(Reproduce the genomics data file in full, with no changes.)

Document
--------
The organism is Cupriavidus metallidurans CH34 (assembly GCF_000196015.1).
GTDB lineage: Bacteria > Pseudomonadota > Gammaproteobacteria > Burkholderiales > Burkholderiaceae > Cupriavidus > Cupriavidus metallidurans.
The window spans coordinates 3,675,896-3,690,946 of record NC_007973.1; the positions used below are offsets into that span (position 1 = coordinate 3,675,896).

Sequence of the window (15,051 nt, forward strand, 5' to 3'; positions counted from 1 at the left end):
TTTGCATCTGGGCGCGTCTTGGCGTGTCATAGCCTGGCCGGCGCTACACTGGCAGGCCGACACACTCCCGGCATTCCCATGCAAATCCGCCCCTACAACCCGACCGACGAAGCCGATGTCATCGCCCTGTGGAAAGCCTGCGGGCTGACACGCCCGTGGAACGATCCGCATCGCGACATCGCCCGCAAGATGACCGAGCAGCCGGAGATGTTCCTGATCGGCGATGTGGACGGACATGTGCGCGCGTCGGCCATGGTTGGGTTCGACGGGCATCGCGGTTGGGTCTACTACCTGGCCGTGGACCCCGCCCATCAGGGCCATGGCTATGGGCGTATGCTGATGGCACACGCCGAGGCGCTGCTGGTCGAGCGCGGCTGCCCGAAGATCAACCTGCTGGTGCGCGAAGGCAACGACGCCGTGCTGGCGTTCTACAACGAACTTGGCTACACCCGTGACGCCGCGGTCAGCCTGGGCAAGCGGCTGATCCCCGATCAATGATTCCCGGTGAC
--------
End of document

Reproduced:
The organism is Cupriavidus metallidurans CH34 (assembly GCF_000196015.1).
GTDB lineage: Bacteria > Pseudomonadota > Gammaproteobacteria > Burkholderiales > Burkholderiaceae > Cupriavidus > Cupriavidus metallidurans.
The window spans coordinates 3,675,896-3,690,946 of record NC_007973.1; the positions used below are offsets into that span (position 1 = coordinate 3,675,896).

Sequence of the window (15,051 nt, forward strand, 5' to 3'; positions counted from 1 at the left end):
TTTGCATCTGGGCGCGTCTTGGCGTGTCATAGCCTGGCCGGCGCTACACTGGCAGGCCGACACACTCCCGGCATTCCCATGCAAATCCGCCCCTACAACCCGACCGACGAAGCCGATGTCATCGCCCTGTGGAAAGCCTGCGGGCTGACACGCCCGTGGAACGATCCGCATCGCGACATCGCCCGCAAGATGACCGAGCAGCCGGAGATGTTCCTGATCGGCGATGTGGACGGACATGTGCGCGCGTCGGCCATGGTTGGGTTCGACGGGCATCGCGGTTGGGTCTACTACCTGGCCGTGGACCCCGCCCATCAGGGCCATGGCTATGGGCGTATGCTGATGGCACACGCCGAGGCGCTGCTGGTCGAGCGCGGCTGCCCGAAGATCAACCTGCTGGTGCGCGAAGGCAACGACGCCGTGCTGGCGTTCTACAACGAACTTGGCTACACCCGTGACGCCGCGGTCAGCCTGGGCAAGCGGCTGATCCCCGATCAATGATTCCCGGTGAC